Of course there are a myriad of ways to watch TV nowadays and we at AB Aerials are here to help whether you want to watch programmes via Freeview (through an aerial) or Freesat or SKY (through a satellite dish). Increasingly programmes are streamed through Netflix, Amazon Prime and the like which require a decent Wi-Fi signal – again we can help you with that too.
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More from the blog!
8 top tips to consider before buying a new TV
Don’t you know that Christmas is round the corner?? I bet an inordinate number of wish lists have TV’s firmly etched on them. So following on from my highly interesting and informative blog “A good time to buy a 4K TV” I thought it prudent to release to the world a checklist of things to consider when buying the said 4K TV or any other TV to that effect. These 8 top tips to choosing a new TV are what I advise my customers on a daily basis but also what I apply to my home TV and audio visual set up. I have factored in these 8 tips to be as honest and as open as possible.
- Choose the right screen size!
Start with the bleedin’ obvious as one can’t fit a square peg in a round hole. Bigger may not always be better too. Always choose a screen size appropriate for the distance you’ll be sitting from it otherwise you may feel engulfed in the film that you’ve decided to watch on a Saturday evening in. Not nice if it’s 50 Shades of Grey.
2. Screen Resolution
This determines the sharpness of the image and vary between 720 pixels (p), 1080p or full HD. Manufacturers are largely moving towards HDTV’s, Ultra HD and 4K which are your best bet for future proofing
This refers to the number of times the screen image is refreshed per second. The rate is measured in hertz (Hz) and you may have come across 60Hz, 120Hz or even 144Hz. The greater the refresh rate the smoother the flow ad there is a reduction in motion blur.
4. HDMI Ports
I’ve recently overlooked the fact that the TV I bought only had 2 HDMI ports. D’oh! Ended up having to introduce a HDMI matrix, at some cost I might add, to increase the HDMI capacity. The more ports the merrier, starting with at least 3. Be aware to ensure that they support HDMI 2.0 to accommodate future Ultra HD sources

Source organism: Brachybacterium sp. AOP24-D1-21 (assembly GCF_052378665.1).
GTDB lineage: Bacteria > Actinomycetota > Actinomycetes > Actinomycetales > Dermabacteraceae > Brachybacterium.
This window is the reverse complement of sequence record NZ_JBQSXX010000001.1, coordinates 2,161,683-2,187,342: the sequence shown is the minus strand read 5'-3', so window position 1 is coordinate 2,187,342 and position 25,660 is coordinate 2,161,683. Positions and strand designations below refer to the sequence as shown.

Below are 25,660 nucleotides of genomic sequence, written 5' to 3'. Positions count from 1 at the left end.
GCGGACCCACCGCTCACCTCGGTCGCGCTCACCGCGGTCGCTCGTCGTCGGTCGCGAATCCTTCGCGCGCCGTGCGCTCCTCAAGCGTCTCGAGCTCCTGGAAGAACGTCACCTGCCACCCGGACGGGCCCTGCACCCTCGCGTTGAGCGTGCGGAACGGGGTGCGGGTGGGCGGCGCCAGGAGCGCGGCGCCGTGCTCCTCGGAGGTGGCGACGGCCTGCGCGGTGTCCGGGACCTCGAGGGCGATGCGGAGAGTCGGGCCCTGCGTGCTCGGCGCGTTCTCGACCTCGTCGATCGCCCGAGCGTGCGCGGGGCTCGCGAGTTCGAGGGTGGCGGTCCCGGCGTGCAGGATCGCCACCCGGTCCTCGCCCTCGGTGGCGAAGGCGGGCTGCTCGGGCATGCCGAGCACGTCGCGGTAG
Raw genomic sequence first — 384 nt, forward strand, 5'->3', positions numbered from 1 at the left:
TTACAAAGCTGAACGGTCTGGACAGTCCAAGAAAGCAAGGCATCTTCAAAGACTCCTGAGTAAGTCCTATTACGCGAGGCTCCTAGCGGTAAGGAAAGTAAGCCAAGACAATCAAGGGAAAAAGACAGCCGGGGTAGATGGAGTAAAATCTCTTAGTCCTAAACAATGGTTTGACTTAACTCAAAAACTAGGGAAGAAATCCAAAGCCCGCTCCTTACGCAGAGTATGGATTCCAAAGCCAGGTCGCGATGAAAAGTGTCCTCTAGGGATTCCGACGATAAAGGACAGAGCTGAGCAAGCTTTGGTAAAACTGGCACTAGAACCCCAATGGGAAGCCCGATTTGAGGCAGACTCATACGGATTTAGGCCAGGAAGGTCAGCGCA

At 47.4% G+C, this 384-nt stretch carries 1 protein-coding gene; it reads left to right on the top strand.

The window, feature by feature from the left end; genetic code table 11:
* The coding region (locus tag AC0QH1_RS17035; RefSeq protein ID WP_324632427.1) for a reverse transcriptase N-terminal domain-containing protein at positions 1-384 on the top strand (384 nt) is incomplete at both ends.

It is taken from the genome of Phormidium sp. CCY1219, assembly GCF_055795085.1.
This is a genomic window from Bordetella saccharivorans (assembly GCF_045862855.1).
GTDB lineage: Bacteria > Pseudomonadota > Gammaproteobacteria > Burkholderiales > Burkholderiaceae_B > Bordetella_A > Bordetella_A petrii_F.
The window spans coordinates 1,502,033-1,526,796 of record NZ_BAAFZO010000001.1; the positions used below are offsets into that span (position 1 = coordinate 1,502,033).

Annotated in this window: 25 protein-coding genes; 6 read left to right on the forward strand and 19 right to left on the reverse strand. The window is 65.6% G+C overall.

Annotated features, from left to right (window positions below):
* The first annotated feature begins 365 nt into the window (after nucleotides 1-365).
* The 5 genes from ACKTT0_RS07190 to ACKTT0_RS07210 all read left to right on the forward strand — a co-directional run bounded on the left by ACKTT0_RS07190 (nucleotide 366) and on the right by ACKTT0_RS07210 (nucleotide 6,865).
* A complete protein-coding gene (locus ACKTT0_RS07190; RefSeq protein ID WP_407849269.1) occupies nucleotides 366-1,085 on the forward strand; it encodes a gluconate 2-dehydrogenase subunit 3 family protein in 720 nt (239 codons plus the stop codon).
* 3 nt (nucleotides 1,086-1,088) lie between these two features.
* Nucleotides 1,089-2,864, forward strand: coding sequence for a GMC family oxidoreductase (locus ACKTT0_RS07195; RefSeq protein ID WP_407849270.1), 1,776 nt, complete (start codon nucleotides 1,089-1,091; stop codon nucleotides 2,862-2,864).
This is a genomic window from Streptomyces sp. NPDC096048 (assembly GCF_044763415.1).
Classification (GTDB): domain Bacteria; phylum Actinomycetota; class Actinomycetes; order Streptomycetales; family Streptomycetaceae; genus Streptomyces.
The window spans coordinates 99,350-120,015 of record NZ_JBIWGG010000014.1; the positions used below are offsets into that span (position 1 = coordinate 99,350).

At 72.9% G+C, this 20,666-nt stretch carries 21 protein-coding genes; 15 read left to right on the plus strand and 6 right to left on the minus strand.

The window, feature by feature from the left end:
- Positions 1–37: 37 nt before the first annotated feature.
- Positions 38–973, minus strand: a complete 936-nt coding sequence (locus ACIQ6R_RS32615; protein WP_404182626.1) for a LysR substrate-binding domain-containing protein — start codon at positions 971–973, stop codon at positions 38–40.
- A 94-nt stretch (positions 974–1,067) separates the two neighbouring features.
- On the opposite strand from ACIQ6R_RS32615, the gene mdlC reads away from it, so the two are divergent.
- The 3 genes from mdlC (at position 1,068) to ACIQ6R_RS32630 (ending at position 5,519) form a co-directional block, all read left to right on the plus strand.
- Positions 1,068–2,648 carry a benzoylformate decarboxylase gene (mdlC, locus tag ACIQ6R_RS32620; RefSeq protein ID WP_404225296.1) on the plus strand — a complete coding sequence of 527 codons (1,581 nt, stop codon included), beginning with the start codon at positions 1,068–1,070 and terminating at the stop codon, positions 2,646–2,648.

Speakers are a must as most TV sound quality is poor but may not necessarily be required in a small room. The siren of wonderful picture quality may draw you on to the rocks where you’ll be metaphorically smashed to smithereens by the dreadful tinny sound coming from the corner of the room. Don’t be frugal, get a sound bar/plinth/speakers etc.
6. Colour Depth
Most recognised manufacturers don’t disappoint in this department. Look out for TV’s that serve up 8 bits per channel (or more). This ensures the TV is able to create enough depth to satisfy the human eye and present a photo-realistic image.
7. Curved or flat TV?
I think that this really is a first world problem. An existential question such as “to be, or not to be”. Personally I think curved TV’s have run their gimmicky course. The theory was that the screen followed the shape of the eye making the curves of the picture look sharper than flat TV’s. But if you’re little Billy shoved to the end of the sofa and away from the optimal seating position the picture geometry/image may look distorted. So flat TV’s it is.
8. Smart TVs
In general, the Smart TVs can connect to the internet and can stream content that way. It comes with certain apps including Netflix, where some connect via Wi-Fi. If you don’t want wires and want a clutter-free life, a smart TV might be the best option.
How can I help you?
AB Aerials are the leading choice for aerial installation and repair in Sheffield and South Yorkshire. Contact us to find out how we can help you make the most of your TV and home entertainment!